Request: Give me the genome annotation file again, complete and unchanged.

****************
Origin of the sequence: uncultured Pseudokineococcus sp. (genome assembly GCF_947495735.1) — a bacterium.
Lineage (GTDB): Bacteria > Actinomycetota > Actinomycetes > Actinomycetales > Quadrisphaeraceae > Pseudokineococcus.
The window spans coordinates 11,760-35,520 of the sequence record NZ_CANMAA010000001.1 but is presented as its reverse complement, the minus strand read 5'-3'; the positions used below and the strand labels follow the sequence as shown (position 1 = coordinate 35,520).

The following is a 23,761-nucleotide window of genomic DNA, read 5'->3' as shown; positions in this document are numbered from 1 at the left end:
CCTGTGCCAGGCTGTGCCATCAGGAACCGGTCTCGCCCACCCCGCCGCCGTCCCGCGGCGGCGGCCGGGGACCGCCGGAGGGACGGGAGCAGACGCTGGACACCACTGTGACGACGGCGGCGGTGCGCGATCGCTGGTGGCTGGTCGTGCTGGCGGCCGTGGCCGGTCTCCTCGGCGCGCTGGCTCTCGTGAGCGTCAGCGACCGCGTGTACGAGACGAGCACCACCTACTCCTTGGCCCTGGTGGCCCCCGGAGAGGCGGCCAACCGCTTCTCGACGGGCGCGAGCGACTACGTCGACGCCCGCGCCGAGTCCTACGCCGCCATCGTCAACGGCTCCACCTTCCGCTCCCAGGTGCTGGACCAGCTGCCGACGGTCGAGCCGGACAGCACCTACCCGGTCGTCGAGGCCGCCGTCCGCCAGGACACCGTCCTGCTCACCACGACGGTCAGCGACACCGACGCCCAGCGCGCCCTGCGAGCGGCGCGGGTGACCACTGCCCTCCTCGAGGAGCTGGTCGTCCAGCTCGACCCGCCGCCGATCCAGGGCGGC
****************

Origin of the sequence: uncultured Pseudokineococcus sp. (genome assembly GCF_947495735.1) — a bacterium.
Lineage (GTDB): Bacteria > Actinomycetota > Actinomycetes > Actinomycetales > Quadrisphaeraceae > Pseudokineococcus.
The window spans coordinates 11,760-35,520 of the sequence record NZ_CANMAA010000001.1 but is presented as its reverse complement, the minus strand read 5'-3'; the positions used below and the strand labels follow the sequence as shown (position 1 = coordinate 35,520).

The following is a 23,761-nucleotide window of genomic DNA, read 5'->3' as shown; positions in this document are numbered from 1 at the left end:
CCTGTGCCAGGCTGTGCCATCAGGAACCGGTCTCGCCCACCCCGCCGCCGTCCCGCGGCGGCGGCCGGGGACCGCCGGAGGGACGGGAGCAGACGCTGGACACCACTGTGACGACGGCGGCGGTGCGCGATCGCTGGTGGCTGGTCGTGCTGGCGGCCGTGGCCGGTCTCCTCGGCGCGCTGGCTCTCGTGAGCGTCAGCGACCGCGTGTACGAGACGAGCACCACCTACTCCTTGGCCCTGGTGGCCCCCGGAGAGGCGGCCAACCGCTTCTCGACGGGCGCGAGCGACTACGTCGACGCCCGCGCCGAGTCCTACGCCGCCATCGTCAACGGCTCCACCTTCCGCTCCCAGGTGCTGGACCAGCTGCCGACGGTCGAGCCGGACAGCACCTACCCGGTCGTCGAGGCCGCCGTCCGCCAGGACACCGTCCTGCTCACCACGACGGTCAGCGACACCGACGCCCAGCGCGCCCTGCGAGCGGCGCGGGTGACCACTGCCCTCCTCGAGGAGCTGGTCGTCCAGCTCGACCCGCCGCCGATCCAGGGCGGC